Buford offensive lineman Shaun Artz needed surgery in the offseason to repair his injured shoulder. If the senior didn't have the surgery, it probably wouldn't have mattered. He still would have played. He did last season.
Artz's threshold for pain is higher than most people, but for football players it's the norm. He played last season with an injured shoulder and this year has played with a sprained ankle and a fractured thumb.
"Our trainers say he's one of the toughest kids and I believe them," Buford head coach Jess Simpson said. "He's just a tough kid."
Being hurt and playing football go hand-in-hand. It's as much as part of the game as blocking and tackling.
After all, one body colliding into another body or multiple bodies will eventually lead to some aches and pains. Sometimes even injuries.
But that's the life of a football player.
"It's a big part and a lot of kids don't have it in their makeup," Simpson said. "Some kids can develop it, but others just don't have it."
Muscle cramps, throbbing pain and sore muscles are some of the common pains associated with playing football. It's a discomfort that becomes the norm after lining up and taking a beating for two and a half hours on a Friday. The fine line in that pain is determining when your body is hurt and when it's injured.
"Being hurt and being injured are two different things," Grayson head coach Mickey Conn said. "Every kid has a hurt shoulder or knee, or something else. At this point in the season you are going to have some aches and pains. That comes with playing football. It's a contact sport. Everybody has a little bumps and bruises."
An injury in Week 1 can have lingering effects throughout the season. Parkview linebacker Matt Johnson, who is among the county leaders in tackles, suffered bone bruising and swelling in his shins early in the season. Now he plays through the pain every week as the Panthers battle for a playoff spot. Same goes for Dacula linebacker Kinard Thomas, who has turf toe and a stress fracture and has played and practiced every day since the second week.
"This time of year everyone is banged up," Collins Hill coach Billy Wells said.
"When you're in Week 7 or 8 you're going to be dinged up. It's those teams that can fight through it that will make you successful."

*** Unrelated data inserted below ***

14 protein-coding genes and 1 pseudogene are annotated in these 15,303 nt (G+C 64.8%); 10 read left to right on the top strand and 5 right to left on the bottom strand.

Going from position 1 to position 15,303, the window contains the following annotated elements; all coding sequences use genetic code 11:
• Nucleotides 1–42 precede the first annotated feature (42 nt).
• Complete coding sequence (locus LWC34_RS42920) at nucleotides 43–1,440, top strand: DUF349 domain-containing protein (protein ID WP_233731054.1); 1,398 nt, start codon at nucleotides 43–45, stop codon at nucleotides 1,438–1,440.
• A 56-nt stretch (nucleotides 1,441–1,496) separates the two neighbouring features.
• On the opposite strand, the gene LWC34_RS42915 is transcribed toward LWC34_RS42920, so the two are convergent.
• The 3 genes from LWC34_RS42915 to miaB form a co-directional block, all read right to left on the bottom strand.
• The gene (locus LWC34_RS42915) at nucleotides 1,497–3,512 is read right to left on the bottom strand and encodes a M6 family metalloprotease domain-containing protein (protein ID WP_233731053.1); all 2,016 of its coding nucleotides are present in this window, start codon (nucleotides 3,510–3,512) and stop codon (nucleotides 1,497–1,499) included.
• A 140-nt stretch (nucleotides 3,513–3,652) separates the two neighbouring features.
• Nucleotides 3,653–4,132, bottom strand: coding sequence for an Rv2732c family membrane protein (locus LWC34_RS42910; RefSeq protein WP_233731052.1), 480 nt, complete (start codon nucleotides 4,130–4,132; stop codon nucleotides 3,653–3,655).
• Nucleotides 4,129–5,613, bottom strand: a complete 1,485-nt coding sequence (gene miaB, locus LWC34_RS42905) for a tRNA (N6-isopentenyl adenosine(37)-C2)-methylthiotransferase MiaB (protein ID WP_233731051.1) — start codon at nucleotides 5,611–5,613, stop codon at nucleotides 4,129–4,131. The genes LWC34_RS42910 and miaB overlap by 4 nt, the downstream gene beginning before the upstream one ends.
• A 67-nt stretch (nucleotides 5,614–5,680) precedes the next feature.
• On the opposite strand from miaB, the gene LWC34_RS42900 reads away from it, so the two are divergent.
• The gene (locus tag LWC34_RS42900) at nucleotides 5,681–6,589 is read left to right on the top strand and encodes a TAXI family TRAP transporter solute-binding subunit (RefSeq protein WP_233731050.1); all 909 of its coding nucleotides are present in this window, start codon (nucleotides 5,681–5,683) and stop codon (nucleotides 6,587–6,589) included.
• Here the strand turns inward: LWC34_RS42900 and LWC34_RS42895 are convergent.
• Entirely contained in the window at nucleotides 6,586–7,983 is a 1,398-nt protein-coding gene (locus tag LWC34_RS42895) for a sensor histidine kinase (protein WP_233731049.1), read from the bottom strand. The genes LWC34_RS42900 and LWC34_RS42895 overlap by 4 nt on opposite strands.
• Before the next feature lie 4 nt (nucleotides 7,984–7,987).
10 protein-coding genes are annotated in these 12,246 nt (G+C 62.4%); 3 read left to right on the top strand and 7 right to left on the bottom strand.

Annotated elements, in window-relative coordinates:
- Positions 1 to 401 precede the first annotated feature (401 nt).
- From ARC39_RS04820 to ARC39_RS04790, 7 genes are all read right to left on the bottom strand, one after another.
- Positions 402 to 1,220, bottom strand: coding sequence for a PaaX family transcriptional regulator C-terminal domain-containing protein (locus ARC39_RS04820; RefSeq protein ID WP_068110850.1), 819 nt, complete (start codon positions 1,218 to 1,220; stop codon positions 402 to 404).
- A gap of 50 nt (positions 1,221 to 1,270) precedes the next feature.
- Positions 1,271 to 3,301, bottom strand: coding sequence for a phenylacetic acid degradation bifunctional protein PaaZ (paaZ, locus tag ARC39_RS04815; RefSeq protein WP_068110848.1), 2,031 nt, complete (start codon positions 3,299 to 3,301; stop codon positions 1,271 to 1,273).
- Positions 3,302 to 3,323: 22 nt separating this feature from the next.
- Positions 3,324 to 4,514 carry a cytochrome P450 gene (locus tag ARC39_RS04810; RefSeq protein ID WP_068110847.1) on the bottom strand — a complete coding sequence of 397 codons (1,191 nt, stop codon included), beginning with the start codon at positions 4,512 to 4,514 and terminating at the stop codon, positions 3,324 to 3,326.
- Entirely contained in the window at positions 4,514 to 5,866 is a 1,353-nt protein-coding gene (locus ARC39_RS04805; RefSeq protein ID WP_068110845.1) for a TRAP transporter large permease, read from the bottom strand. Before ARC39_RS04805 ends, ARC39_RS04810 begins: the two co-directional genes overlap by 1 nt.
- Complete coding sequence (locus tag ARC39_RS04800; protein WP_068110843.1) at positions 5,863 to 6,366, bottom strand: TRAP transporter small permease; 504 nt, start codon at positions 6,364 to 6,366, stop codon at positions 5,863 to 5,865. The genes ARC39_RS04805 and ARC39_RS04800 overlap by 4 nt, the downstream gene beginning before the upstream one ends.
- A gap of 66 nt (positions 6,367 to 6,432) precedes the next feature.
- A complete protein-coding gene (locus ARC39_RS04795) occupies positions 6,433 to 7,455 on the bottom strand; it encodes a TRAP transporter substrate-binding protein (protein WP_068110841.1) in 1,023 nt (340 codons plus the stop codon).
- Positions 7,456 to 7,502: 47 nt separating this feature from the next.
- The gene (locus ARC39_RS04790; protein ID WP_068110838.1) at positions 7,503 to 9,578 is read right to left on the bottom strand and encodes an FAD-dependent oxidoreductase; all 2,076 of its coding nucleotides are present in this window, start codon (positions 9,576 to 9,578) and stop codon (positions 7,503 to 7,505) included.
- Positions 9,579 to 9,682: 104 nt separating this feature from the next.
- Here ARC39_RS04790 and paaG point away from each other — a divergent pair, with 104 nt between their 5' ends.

A lot of players will ignore that pain if it means helping their team win a game.
"Our kids won't tell us (they're hurt) because they want to (play)," Peachtree Ridge head coach Bill Ballard said. "That's the big thing is you've got to get them to tell you so you can back off them in practice and do what you need to so you can get them well."
Grayson defensive lineman Joseph Champaign is a prime example. The senior hurt his knee against Brookwood, came out of the game and then went back in to finish the game. The next day it was revealed he had torn the ACL in his knee.
Champaign's knee injury has been a common theme for Grayson the last few weeks. Right tackle Justin Carlyle has played with a partially torn ACL all season.
Nick Benzor tore his ACL in the Shiloh game and Jeshua Pope tore his at practice after the Parkview game.
Benzor and Champaign are rehabbing and hope to return this season.
"Some kids are more tolerable to pain and will play hurt," Conn said. "Sometimes they don't care how injured they are. A lot of kids on our team are like that and they want to play."
But the Rams are not the only team with injuries. Every week coaches have to assess who can play hurt and who needs time to heal. Parkview's Brooks Davis tore his ACL last season and has had some lingering pain this year. Khari Alexander is back after torn ligaments in his finger and Jay Davis has a finger sprain and still is among the county leaders in receptions.
Berkmar's Samir Mustafic has battled a meniscus tear in his knee and Mill Creek center Austin Hagan has played with a separated shoulder all year.
But that's part of football. Learning to deal with pain and play through it.
"We teach at the beginning of the year before they start hitting that there's a difference between being injured and being hurt," Conn said. "You have to play hurt, that's part of the game."